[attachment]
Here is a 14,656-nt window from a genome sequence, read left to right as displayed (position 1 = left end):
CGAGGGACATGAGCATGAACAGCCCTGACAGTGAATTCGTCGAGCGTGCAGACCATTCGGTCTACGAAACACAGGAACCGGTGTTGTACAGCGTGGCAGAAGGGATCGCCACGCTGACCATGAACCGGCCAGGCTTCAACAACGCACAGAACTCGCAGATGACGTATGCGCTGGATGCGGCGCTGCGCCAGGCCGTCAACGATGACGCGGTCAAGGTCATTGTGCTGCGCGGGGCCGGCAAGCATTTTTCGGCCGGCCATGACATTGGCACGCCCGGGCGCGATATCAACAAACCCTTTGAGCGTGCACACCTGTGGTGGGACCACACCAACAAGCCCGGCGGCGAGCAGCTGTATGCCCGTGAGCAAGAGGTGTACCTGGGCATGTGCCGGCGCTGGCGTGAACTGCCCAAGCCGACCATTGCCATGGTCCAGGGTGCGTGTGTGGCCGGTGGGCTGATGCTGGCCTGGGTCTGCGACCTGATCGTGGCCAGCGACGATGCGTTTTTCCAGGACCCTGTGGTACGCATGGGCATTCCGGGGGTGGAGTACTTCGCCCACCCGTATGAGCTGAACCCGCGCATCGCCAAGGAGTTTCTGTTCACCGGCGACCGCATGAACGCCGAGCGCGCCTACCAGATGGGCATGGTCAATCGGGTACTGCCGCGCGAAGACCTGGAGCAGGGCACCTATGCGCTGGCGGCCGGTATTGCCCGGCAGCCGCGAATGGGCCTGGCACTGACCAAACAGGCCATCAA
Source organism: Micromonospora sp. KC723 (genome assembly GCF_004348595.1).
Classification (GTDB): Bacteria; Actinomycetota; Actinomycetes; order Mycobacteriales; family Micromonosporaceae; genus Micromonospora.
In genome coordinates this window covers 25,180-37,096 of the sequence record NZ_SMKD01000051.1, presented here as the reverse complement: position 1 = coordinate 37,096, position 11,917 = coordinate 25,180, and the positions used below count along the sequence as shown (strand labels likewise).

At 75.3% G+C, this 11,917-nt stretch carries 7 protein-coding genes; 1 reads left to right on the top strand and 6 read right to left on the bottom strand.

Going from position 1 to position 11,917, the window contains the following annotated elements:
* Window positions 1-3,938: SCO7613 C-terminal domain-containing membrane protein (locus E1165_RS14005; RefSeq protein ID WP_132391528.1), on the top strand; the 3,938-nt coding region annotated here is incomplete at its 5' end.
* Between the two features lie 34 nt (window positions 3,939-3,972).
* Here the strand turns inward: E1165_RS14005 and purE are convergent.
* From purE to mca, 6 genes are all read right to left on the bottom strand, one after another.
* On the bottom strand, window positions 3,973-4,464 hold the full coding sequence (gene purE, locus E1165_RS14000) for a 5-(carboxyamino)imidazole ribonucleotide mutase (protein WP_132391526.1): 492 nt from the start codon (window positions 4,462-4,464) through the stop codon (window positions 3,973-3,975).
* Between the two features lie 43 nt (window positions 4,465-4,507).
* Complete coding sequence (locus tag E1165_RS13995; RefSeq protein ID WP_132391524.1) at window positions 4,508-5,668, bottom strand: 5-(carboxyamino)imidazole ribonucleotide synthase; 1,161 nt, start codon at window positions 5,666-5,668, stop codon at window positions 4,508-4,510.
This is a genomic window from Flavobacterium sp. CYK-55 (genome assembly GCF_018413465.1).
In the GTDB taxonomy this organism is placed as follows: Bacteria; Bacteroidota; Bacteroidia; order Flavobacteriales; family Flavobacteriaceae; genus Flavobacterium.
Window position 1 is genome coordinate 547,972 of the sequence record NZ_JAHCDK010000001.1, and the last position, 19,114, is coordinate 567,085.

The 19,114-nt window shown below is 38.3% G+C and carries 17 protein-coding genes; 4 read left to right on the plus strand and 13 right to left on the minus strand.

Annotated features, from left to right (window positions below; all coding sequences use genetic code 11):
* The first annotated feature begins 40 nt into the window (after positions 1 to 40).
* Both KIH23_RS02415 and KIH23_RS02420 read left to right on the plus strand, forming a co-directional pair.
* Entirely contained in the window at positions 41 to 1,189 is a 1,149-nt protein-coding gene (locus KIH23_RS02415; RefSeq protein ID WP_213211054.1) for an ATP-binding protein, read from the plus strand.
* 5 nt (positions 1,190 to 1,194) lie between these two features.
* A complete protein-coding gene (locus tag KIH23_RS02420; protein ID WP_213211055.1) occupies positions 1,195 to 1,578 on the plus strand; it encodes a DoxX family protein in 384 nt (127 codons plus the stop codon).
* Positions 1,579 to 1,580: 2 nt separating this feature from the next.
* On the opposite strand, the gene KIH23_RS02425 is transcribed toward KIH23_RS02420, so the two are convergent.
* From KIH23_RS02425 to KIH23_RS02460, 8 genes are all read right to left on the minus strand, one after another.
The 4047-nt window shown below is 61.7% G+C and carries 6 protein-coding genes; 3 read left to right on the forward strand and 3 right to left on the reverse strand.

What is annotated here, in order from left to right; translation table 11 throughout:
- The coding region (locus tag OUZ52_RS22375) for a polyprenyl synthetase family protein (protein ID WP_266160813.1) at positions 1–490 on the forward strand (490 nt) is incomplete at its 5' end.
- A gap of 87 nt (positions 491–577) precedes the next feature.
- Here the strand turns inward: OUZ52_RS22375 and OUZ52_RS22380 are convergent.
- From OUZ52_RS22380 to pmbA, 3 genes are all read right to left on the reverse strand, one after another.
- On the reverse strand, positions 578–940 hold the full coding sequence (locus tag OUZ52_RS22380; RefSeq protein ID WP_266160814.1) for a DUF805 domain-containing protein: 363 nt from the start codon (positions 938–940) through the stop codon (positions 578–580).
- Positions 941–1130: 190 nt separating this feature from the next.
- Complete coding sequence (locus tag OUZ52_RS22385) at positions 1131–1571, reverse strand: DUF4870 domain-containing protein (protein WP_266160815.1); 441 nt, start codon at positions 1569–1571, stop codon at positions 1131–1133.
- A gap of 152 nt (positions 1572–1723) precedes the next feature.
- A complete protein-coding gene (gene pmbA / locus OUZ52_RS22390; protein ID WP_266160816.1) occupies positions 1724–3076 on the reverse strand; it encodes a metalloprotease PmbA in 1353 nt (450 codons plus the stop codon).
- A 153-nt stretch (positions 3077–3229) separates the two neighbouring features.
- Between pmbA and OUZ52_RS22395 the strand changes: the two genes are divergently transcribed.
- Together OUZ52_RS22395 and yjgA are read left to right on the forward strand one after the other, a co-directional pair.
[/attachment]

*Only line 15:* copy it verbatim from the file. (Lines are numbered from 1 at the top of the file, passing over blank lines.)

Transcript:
This is a genomic window from Flavobacterium sp. CYK-55 (genome assembly GCF_018413465.1).